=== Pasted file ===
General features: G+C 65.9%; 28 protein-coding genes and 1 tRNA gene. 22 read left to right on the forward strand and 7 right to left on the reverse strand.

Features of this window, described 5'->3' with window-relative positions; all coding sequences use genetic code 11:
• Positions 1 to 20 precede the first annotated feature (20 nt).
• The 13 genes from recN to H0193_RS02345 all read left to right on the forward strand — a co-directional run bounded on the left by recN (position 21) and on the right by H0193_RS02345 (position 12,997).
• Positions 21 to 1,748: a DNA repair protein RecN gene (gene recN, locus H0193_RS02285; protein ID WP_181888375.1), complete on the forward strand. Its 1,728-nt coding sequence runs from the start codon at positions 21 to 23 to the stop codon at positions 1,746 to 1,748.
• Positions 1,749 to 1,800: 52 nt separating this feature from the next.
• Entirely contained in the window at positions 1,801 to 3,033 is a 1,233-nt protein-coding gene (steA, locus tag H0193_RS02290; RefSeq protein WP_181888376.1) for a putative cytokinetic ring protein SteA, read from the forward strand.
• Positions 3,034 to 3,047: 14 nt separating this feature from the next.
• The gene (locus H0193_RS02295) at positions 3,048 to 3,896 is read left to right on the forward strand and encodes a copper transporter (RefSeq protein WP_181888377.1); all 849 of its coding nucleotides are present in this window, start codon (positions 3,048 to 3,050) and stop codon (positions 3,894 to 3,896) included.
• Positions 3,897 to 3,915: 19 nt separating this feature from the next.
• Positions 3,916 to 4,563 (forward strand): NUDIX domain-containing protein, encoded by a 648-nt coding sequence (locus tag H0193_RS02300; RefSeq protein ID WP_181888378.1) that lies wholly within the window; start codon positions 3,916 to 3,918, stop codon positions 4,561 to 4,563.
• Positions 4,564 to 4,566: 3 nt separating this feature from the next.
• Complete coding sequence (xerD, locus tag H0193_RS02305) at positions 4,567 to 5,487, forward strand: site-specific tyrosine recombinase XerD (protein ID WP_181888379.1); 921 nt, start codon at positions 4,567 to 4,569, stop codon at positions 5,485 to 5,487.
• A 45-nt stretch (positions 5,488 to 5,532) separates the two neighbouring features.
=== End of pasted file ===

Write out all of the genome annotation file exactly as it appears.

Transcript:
General features: G+C 65.9%; 28 protein-coding genes and 1 tRNA gene. 22 read left to right on the forward strand and 7 right to left on the reverse strand.

Features of this window, described 5'->3' with window-relative positions; all coding sequences use genetic code 11:
• Positions 1 to 20 precede the first annotated feature (20 nt).
• The 13 genes from recN to H0193_RS02345 all read left to right on the forward strand — a co-directional run bounded on the left by recN (position 21) and on the right by H0193_RS02345 (position 12,997).
• Positions 21 to 1,748: a DNA repair protein RecN gene (gene recN, locus H0193_RS02285; protein ID WP_181888375.1), complete on the forward strand. Its 1,728-nt coding sequence runs from the start codon at positions 21 to 23 to the stop codon at positions 1,746 to 1,748.
• Positions 1,749 to 1,800: 52 nt separating this feature from the next.
• Entirely contained in the window at positions 1,801 to 3,033 is a 1,233-nt protein-coding gene (steA, locus tag H0193_RS02290; RefSeq protein WP_181888376.1) for a putative cytokinetic ring protein SteA, read from the forward strand.
• Positions 3,034 to 3,047: 14 nt separating this feature from the next.
• The gene (locus H0193_RS02295) at positions 3,048 to 3,896 is read left to right on the forward strand and encodes a copper transporter (RefSeq protein WP_181888377.1); all 849 of its coding nucleotides are present in this window, start codon (positions 3,048 to 3,050) and stop codon (positions 3,894 to 3,896) included.
• Positions 3,897 to 3,915: 19 nt separating this feature from the next.
• Positions 3,916 to 4,563 (forward strand): NUDIX domain-containing protein, encoded by a 648-nt coding sequence (locus tag H0193_RS02300; RefSeq protein ID WP_181888378.1) that lies wholly within the window; start codon positions 3,916 to 3,918, stop codon positions 4,561 to 4,563.
• Positions 4,564 to 4,566: 3 nt separating this feature from the next.
• Complete coding sequence (xerD, locus tag H0193_RS02305) at positions 4,567 to 5,487, forward strand: site-specific tyrosine recombinase XerD (protein ID WP_181888379.1); 921 nt, start codon at positions 4,567 to 4,569, stop codon at positions 5,485 to 5,487.
• A 45-nt stretch (positions 5,488 to 5,532) separates the two neighbouring features.